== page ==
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Clinical & Experimental Allergy

Effects of the cyclin-dependent kinase inhibitor R-roscovitine on eosinophil survival and clearance

Authors


Correspondence:
Professor Edwin R. Chilvers, Division of Respiratory Medicine, Department of Medicine, University of Cambridge School of Clinical Medicine, Addenbrooke's and Papworth Hospitals, Cambridge CB2 OQQ, UK. E-mail: erc24@cam.ac.uk

Summary

Background Eosinophils are pro-inflammatory cells implicated in the pathogenesis of asthma and atopy. Apoptosis has been proposed as a potential mechanism underlying the resolution of eosinophilic inflammation and studies have indicated the ability of interventions that induce human eosinophil apoptosis to promote the resolution of eosinophilic inflammation. Recently, the cyclin-dependent kinase (CDK) inhibitor R-roscovitine was shown to enhance neutrophil apoptosis and promote the resolution of neutrophilic inflammation.

Objective The purpose of this study was to examine the expression of CDKs in human blood eosinophils, the effects of R-roscovitine on eosinophil survival in vitro and whether R-roscovitine could influence eosinophilic lung inflammation in vivo.

Methods Eosinophils were isolated from human peripheral blood and the effects of R-roscovitine on apoptosis, degranulation and phagocytic uptake examined in vitro. The effects of R-roscovitine on eosinophilic lung inflammation in vivo were also assessed using an ovalbumin mouse model.

Results Our data demonstrate that human eosinophils express five known targets for R-roscovitine: CDK1, -2, -5, -7 and -9. R-roscovitine induced eosinophil apoptosis in a time- and concentration-dependent manner but also accelerated transition to secondary necrosis as assessed by microscopy, flow cytometry and caspase activation. In addition, we show that R-roscovitine can override the anti-apoptotic signals of GM-CSF and IL-5. We report that the pro-apoptotic effect of R-roscovitine is associated with suppression of Mcl-1L expression and that this compound enhanced phagocytic clearance of eosinophils by macrophages. Finally, we show that R-roscovitine induces apoptosis in murine peripheral blood and spleen-derived eosinophils; despite this, R-roscovitine did not modulate the tissue and lumen eosinophilia characteristic of the ovalbumin mouse model of airway eosinophilia.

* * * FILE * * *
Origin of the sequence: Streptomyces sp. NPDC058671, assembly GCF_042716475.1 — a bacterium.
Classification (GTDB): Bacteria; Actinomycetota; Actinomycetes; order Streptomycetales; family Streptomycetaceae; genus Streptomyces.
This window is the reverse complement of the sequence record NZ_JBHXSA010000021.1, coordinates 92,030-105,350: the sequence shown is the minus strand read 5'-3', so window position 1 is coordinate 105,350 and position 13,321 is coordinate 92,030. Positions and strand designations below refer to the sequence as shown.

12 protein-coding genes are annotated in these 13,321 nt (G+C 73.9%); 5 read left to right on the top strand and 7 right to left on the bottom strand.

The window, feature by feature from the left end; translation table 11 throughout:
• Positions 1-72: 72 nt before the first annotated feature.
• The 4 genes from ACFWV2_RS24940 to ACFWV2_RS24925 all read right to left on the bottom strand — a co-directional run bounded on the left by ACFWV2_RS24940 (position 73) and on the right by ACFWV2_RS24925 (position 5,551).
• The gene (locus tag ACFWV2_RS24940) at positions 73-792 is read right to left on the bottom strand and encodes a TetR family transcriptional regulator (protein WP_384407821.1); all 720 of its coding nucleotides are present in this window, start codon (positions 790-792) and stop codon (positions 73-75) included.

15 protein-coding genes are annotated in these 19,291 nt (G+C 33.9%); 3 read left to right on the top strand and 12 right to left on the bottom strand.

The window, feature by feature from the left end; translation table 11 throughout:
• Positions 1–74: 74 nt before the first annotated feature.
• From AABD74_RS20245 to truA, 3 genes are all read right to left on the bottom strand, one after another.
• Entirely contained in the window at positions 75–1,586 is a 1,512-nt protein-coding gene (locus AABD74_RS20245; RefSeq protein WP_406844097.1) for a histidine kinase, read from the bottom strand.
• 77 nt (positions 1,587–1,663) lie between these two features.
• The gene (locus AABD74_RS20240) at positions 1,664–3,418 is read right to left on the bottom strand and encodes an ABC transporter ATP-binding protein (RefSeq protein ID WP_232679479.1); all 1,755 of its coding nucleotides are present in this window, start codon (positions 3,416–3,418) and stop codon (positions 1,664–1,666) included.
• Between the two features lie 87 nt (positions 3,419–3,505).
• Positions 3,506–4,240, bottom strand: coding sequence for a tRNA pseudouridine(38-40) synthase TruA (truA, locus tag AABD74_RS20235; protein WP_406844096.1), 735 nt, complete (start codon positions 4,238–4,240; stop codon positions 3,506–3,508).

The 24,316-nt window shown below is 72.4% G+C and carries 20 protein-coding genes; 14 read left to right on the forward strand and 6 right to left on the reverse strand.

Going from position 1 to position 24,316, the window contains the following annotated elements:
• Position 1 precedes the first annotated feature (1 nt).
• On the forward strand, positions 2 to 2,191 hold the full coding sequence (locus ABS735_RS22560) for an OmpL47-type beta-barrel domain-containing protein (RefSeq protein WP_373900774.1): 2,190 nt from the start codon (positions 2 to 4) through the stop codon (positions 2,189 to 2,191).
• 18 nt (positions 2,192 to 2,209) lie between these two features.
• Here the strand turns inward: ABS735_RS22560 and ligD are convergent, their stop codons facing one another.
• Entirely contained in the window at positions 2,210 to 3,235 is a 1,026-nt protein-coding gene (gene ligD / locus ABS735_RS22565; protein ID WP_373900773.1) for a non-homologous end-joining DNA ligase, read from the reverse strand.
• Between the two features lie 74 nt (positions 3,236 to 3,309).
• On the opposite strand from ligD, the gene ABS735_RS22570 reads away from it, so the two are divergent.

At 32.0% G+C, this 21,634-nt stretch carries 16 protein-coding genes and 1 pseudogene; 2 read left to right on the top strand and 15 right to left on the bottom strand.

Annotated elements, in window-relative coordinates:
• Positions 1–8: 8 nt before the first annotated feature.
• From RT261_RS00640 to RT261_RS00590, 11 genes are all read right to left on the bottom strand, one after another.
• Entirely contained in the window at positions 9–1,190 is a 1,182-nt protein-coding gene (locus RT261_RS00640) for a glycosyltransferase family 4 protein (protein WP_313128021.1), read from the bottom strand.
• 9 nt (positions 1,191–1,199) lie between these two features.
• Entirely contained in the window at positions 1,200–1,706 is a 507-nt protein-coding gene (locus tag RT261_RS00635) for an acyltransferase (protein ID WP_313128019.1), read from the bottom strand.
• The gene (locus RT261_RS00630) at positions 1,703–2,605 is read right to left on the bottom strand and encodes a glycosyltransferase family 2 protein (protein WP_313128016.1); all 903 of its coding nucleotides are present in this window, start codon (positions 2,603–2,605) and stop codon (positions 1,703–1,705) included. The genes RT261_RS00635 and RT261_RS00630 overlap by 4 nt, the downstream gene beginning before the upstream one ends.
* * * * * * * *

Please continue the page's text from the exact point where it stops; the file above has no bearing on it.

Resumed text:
Conclusion and Clinical Relevance These data demonstrate that R-roscovitine is capable of inducing rapid apoptosis and secondary necrosis in eosinophils but does not affect the onset or improve the resolution of eosinophilic airway inflammation in vivo.

Cite this as: N. Farahi, L. Uller, J. K. Juss, A. J. Langton, A. S. Cowburn, A. Gibson, M. R. Foster, S. N. Farrow, P. Marco- Casanova, A. Sobolewski, A. M. Condliffe and E. R. Chilvers, Clinical & Experimental Allergy, 2011 (41) 673–687.

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